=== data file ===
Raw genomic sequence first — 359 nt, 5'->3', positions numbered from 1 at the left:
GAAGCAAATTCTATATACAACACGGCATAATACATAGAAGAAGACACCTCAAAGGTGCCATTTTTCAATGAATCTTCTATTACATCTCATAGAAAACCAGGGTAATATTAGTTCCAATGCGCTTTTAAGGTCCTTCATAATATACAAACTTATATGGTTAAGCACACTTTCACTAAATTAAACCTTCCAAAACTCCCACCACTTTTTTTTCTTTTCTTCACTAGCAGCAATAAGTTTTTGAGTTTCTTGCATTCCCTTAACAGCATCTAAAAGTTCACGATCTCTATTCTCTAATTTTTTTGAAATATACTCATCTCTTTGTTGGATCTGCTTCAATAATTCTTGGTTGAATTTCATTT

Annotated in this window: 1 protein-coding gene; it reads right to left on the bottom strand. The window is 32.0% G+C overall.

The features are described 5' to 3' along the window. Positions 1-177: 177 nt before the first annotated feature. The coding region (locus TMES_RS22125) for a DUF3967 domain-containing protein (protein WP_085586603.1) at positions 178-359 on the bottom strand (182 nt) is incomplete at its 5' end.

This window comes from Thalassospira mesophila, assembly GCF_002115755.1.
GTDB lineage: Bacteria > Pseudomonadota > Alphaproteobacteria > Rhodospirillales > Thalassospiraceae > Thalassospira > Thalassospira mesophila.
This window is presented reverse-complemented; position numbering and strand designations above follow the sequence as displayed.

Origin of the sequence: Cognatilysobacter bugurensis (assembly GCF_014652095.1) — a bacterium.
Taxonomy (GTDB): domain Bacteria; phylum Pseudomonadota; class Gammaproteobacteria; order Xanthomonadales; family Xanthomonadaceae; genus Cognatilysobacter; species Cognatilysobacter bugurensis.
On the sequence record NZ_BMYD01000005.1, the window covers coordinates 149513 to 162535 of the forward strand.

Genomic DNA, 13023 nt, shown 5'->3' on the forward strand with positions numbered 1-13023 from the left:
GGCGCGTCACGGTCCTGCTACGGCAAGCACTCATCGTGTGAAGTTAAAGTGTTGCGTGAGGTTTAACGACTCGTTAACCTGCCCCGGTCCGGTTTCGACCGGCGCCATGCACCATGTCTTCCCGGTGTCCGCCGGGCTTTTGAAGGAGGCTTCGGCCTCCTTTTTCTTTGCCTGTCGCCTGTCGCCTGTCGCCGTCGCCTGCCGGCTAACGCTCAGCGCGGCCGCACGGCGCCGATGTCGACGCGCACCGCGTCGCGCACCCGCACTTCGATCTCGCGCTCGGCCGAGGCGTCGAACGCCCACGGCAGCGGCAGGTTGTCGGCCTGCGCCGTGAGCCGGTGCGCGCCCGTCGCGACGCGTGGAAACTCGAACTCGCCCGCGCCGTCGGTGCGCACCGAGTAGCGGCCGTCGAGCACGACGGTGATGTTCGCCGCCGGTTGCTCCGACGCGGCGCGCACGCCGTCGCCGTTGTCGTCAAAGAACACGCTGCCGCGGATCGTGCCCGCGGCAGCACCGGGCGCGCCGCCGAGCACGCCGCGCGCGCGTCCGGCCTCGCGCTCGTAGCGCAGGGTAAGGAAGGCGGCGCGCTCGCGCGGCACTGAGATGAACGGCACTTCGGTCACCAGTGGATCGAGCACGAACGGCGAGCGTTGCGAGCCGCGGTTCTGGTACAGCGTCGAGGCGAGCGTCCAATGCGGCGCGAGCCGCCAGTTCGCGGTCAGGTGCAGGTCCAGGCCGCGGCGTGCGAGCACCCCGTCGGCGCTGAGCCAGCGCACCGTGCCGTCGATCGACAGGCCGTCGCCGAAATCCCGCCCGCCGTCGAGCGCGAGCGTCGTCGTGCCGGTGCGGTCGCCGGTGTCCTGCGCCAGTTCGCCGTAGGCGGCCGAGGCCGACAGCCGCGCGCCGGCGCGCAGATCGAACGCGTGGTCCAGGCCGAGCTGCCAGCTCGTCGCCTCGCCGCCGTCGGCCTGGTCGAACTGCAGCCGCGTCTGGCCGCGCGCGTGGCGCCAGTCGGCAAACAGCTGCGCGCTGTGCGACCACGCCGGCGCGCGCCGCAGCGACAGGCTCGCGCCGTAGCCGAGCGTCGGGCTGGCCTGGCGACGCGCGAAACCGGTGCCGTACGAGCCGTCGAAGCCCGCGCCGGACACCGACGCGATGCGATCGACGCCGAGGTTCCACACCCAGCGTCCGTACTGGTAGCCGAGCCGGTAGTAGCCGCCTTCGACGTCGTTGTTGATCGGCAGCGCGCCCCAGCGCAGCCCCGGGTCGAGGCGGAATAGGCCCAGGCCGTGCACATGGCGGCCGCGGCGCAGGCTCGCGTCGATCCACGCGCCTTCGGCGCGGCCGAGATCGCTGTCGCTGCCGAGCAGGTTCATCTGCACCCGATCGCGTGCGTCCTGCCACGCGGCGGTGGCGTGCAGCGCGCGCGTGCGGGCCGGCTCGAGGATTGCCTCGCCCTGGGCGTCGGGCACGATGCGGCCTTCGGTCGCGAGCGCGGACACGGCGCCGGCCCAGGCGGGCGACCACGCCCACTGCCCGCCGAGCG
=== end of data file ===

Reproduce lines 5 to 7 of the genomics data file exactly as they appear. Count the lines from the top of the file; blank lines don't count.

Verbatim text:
This window comes from Thalassospira mesophila, assembly GCF_002115755.1.
GTDB lineage: Bacteria > Pseudomonadota > Alphaproteobacteria > Rhodospirillales > Thalassospiraceae > Thalassospira > Thalassospira mesophila.
This window is presented reverse-complemented; position numbering and strand designations above follow the sequence as displayed.